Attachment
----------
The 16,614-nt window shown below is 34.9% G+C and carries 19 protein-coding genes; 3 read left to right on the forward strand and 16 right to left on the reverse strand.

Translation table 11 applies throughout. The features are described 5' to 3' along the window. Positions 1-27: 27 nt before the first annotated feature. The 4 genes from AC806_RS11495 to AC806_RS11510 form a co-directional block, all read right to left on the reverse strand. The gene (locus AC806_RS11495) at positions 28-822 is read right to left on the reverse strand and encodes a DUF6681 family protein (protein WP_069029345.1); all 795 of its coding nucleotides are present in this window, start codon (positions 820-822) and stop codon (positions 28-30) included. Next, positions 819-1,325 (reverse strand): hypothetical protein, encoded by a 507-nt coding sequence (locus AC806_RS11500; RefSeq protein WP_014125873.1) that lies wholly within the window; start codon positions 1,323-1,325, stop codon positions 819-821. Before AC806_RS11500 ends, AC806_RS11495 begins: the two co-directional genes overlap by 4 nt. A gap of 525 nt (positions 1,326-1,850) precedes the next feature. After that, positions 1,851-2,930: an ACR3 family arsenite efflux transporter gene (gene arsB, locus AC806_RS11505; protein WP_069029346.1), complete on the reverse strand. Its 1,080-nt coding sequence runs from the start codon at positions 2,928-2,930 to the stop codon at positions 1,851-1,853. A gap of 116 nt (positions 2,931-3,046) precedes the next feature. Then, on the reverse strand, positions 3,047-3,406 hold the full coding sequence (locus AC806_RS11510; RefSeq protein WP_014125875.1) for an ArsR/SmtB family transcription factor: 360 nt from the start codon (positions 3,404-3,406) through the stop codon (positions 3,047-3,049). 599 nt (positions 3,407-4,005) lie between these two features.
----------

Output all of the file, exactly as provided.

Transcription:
The 16,614-nt window shown below is 34.9% G+C and carries 19 protein-coding genes; 3 read left to right on the forward strand and 16 right to left on the reverse strand.

Translation table 11 applies throughout. The features are described 5' to 3' along the window. Positions 1-27: 27 nt before the first annotated feature. The 4 genes from AC806_RS11495 to AC806_RS11510 form a co-directional block, all read right to left on the reverse strand. The gene (locus AC806_RS11495) at positions 28-822 is read right to left on the reverse strand and encodes a DUF6681 family protein (protein WP_069029345.1); all 795 of its coding nucleotides are present in this window, start codon (positions 820-822) and stop codon (positions 28-30) included. Next, positions 819-1,325 (reverse strand): hypothetical protein, encoded by a 507-nt coding sequence (locus AC806_RS11500; RefSeq protein WP_014125873.1) that lies wholly within the window; start codon positions 1,323-1,325, stop codon positions 819-821. Before AC806_RS11500 ends, AC806_RS11495 begins: the two co-directional genes overlap by 4 nt. A gap of 525 nt (positions 1,326-1,850) precedes the next feature. After that, positions 1,851-2,930: an ACR3 family arsenite efflux transporter gene (gene arsB, locus AC806_RS11505; protein WP_069029346.1), complete on the reverse strand. Its 1,080-nt coding sequence runs from the start codon at positions 2,928-2,930 to the stop codon at positions 1,851-1,853. A gap of 116 nt (positions 2,931-3,046) precedes the next feature. Then, on the reverse strand, positions 3,047-3,406 hold the full coding sequence (locus AC806_RS11510; RefSeq protein WP_014125875.1) for an ArsR/SmtB family transcription factor: 360 nt from the start codon (positions 3,404-3,406) through the stop codon (positions 3,047-3,049). 599 nt (positions 3,407-4,005) lie between these two features.